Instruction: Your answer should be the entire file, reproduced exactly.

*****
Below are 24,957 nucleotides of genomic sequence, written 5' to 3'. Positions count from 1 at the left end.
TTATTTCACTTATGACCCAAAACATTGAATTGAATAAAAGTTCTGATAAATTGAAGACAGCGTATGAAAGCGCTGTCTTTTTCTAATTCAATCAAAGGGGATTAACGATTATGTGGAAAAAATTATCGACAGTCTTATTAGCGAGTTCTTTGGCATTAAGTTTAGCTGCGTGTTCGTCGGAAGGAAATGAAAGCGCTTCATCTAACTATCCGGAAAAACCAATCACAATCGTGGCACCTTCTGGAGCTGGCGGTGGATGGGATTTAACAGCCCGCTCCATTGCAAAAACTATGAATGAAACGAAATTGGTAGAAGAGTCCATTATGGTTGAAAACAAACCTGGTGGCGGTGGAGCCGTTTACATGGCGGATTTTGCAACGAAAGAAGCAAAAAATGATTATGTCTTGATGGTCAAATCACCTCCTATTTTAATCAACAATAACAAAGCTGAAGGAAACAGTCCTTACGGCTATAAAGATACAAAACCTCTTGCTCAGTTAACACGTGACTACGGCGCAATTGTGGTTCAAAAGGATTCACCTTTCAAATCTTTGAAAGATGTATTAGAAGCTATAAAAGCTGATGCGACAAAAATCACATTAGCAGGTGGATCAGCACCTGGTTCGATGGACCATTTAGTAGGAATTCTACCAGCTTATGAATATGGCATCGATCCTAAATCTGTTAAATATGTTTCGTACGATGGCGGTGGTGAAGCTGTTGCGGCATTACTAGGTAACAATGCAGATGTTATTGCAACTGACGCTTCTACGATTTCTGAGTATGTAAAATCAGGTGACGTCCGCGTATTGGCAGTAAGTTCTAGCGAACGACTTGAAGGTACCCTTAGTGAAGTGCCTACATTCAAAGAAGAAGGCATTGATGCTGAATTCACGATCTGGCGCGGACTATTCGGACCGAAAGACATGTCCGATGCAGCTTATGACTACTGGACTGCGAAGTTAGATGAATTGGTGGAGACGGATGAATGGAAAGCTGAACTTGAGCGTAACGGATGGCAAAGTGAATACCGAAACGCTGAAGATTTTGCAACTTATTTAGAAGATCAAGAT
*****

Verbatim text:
Below are 24,957 nucleotides of genomic sequence, written 5' to 3'. Positions count from 1 at the left end.
TTATTTCACTTATGACCCAAAACATTGAATTGAATAAAAGTTCTGATAAATTGAAGACAGCGTATGAAAGCGCTGTCTTTTTCTAATTCAATCAAAGGGGATTAACGATTATGTGGAAAAAATTATCGACAGTCTTATTAGCGAGTTCTTTGGCATTAAGTTTAGCTGCGTGTTCGTCGGAAGGAAATGAAAGCGCTTCATCTAACTATCCGGAAAAACCAATCACAATCGTGGCACCTTCTGGAGCTGGCGGTGGATGGGATTTAACAGCCCGCTCCATTGCAAAAACTATGAATGAAACGAAATTGGTAGAAGAGTCCATTATGGTTGAAAACAAACCTGGTGGCGGTGGAGCCGTTTACATGGCGGATTTTGCAACGAAAGAAGCAAAAAATGATTATGTCTTGATGGTCAAATCACCTCCTATTTTAATCAACAATAACAAAGCTGAAGGAAACAGTCCTTACGGCTATAAAGATACAAAACCTCTTGCTCAGTTAACACGTGACTACGGCGCAATTGTGGTTCAAAAGGATTCACCTTTCAAATCTTTGAAAGATGTATTAGAAGCTATAAAAGCTGATGCGACAAAAATCACATTAGCAGGTGGATCAGCACCTGGTTCGATGGACCATTTAGTAGGAATTCTACCAGCTTATGAATATGGCATCGATCCTAAATCTGTTAAATATGTTTCGTACGATGGCGGTGGTGAAGCTGTTGCGGCATTACTAGGTAACAATGCAGATGTTATTGCAACTGACGCTTCTACGATTTCTGAGTATGTAAAATCAGGTGACGTCCGCGTATTGGCAGTAAGTTCTAGCGAACGACTTGAAGGTACCCTTAGTGAAGTGCCTACATTCAAAGAAGAAGGCATTGATGCTGAATTCACGATCTGGCGCGGACTATTCGGACCGAAAGACATGTCCGATGCAGCTTATGACTACTGGACTGCGAAGTTAGATGAATTGGTGGAGACGGATGAATGGAAAGCTGAACTTGAGCGTAACGGATGGCAAAGTGAATACCGAAACGCTGAAGATTTTGCAACTTATTTAGAAGATCAAGAT